BANGUI, Central African Republic — Flanked by Vatican bodyguards in flak jackets and machine-gun-toting U.N. peacekeepers, Pope Francis plunged Sunday into conflict-wracked Central African Republic and urged the country’s Christian and Muslim factions to lay down their weapons and instead arm themselves with peace and forgiveness.
Francis issued the appeal from the altar of Bangui’s cathedral after arriving in the badly-divided capital on the final leg of his three-nation African tour.
Schoolgirls dressed in the yellow and white of the Holy See flag and women wearing traditional African fabric dresses emblazoned with the pope’s face joined government and church authorities to welcome Francis at Bangui airport amid tight security.
Cheering crowds lined his motorcade route — about five kilometres (three miles) of it in his open-sided popemobile. The crowds swelled again at a displacement camp, where children sang him songs of welcome and held up hand-made signs saying “Peace,” “Love” and “Unity.”
“My wish for you, and for all Central Africans, is peace,” Francis told the nearly 4,000 residents in the St. Sauveur church camp. With the help of a Sango translator, he then led them in a chant: “We are all brothers. We are all brothers.”
“And because we are brothers, we want peace,” he said.
Sunday’s visit was a rare moment of jubilation in Central African Republic, where Muslim rebels overthrew the Christian president in early 2013, ushering in a brutal reign that led to a swift and horrific backlash against Muslim civilians when the rebel leader left power the following year.
Throughout the early months of 2014, mobs attacked Muslims in the streets, even decapitating and dismembering them and setting their corpses ablaze. Tens of thousands of Muslim civilians fled for their lives to neighbouring Chad and Cameroon. Today, the capital that once had 122,000 Muslims has only around 15,000, according to Human Rights Watch.
Overall, 1 million people in a country of 4.8 million have been forced from their homes.
While ecstatic crowds celebrated the pope’s visit and message of reconciliation, thousands of Muslims remained essentially blockaded in their neighbourhood of PK5, unable to leave because of the armed Christian militia fighters called the anti-Balaka who surround its perimeter.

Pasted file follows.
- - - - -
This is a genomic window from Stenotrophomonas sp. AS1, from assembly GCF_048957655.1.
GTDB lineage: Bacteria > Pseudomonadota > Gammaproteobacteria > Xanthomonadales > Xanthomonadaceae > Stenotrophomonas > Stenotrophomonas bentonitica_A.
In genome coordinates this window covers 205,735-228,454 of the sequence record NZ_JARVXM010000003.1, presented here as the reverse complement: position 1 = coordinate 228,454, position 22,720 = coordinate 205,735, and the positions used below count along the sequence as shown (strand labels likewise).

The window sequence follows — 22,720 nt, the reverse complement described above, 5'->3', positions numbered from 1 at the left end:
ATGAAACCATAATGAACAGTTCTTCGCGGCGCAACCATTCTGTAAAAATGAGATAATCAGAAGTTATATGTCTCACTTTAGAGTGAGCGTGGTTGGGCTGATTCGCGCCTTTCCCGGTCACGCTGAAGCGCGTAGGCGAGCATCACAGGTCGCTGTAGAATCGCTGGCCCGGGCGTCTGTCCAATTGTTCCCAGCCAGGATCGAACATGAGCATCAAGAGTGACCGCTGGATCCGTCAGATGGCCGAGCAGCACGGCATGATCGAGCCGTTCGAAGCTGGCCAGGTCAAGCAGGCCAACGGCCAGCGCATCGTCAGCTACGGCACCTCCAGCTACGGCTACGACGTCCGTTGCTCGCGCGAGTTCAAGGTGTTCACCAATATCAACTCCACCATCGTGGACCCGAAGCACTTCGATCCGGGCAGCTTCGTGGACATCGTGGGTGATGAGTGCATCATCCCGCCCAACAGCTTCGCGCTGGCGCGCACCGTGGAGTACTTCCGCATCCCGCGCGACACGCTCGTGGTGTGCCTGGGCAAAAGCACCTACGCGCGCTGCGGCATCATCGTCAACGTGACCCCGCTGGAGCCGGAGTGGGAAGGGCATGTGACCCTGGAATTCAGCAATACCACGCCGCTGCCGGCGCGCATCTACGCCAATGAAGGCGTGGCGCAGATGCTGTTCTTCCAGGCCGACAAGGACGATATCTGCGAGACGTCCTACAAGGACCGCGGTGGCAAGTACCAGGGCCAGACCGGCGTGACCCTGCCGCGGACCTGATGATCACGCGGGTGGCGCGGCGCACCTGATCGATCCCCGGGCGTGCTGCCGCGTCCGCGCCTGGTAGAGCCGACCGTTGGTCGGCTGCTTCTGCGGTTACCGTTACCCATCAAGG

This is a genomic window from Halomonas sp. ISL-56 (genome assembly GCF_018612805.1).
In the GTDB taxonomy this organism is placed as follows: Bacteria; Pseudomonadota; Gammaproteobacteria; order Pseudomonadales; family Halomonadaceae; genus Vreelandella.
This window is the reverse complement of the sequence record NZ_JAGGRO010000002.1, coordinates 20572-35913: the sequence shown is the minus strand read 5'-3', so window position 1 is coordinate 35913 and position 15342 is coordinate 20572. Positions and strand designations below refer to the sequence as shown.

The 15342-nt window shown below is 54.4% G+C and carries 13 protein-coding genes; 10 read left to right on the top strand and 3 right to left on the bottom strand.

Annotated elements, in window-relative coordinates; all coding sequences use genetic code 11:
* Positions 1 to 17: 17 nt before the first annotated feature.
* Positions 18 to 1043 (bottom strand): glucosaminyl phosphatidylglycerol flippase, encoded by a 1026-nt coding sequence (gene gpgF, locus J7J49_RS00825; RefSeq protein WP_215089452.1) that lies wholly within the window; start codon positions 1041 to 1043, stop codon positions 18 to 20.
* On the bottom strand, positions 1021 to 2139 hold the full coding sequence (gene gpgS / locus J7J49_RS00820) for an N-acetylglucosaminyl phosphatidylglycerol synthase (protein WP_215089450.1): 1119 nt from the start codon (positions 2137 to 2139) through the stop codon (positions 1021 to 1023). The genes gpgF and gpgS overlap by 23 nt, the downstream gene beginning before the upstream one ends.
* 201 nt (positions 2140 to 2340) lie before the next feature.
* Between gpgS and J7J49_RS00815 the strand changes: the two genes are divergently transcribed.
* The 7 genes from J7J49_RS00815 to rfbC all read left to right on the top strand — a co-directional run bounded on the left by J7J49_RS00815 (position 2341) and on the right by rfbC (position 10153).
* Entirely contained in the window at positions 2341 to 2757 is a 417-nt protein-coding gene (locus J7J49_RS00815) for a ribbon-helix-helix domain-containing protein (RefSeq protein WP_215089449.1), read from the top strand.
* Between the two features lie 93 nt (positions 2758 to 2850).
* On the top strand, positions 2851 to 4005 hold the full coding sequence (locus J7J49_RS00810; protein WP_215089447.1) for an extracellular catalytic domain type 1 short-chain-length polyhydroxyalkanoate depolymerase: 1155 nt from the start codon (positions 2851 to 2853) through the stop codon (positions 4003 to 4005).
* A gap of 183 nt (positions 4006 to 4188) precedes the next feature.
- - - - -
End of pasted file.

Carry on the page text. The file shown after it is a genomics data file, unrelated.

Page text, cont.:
Francis plans to enter this highly volatile neighbourhood on Monday morning to meet with the local imam and Muslims in the mosque before returning to Rome.
In his inaugural Mass on Sunday night, Francis reminded the faithful that their primary vocation was to love their enemy and be courageous in forgiving and overcoming hatred, violence, persecution and injustice.
“To all those who unjustly use weapons in this world, I appeal: Put down your weapons of death; arm yourselves instead with justice, love, mercy and authentic guarantees of peace,” he said to applause.
The precarious security in Bangui, which is awash in weapons, had raised the possibility in recent weeks that the pope could cancel his visit or at least trim it back. While sectarian clashes have left at least 100 people dead over the last two months, in recent days Bangui has been relatively free of gunfire.
Welcoming Francis at the presidential palace, President Catherine Samba-Panza thanked him for his “lesson in courage” in simply coming, saying his presence showed the “victory of faith over fear.”
In a nod to Francis’ appeal for personal soul-searching, she offered a public confession.
“In the name of the entire governing class of this country and also in the name of all those who have contributed in some way to its descent into hell, I confess all the evil that has been done here over history and ask forgiveness from the bottom of my heart,” she said.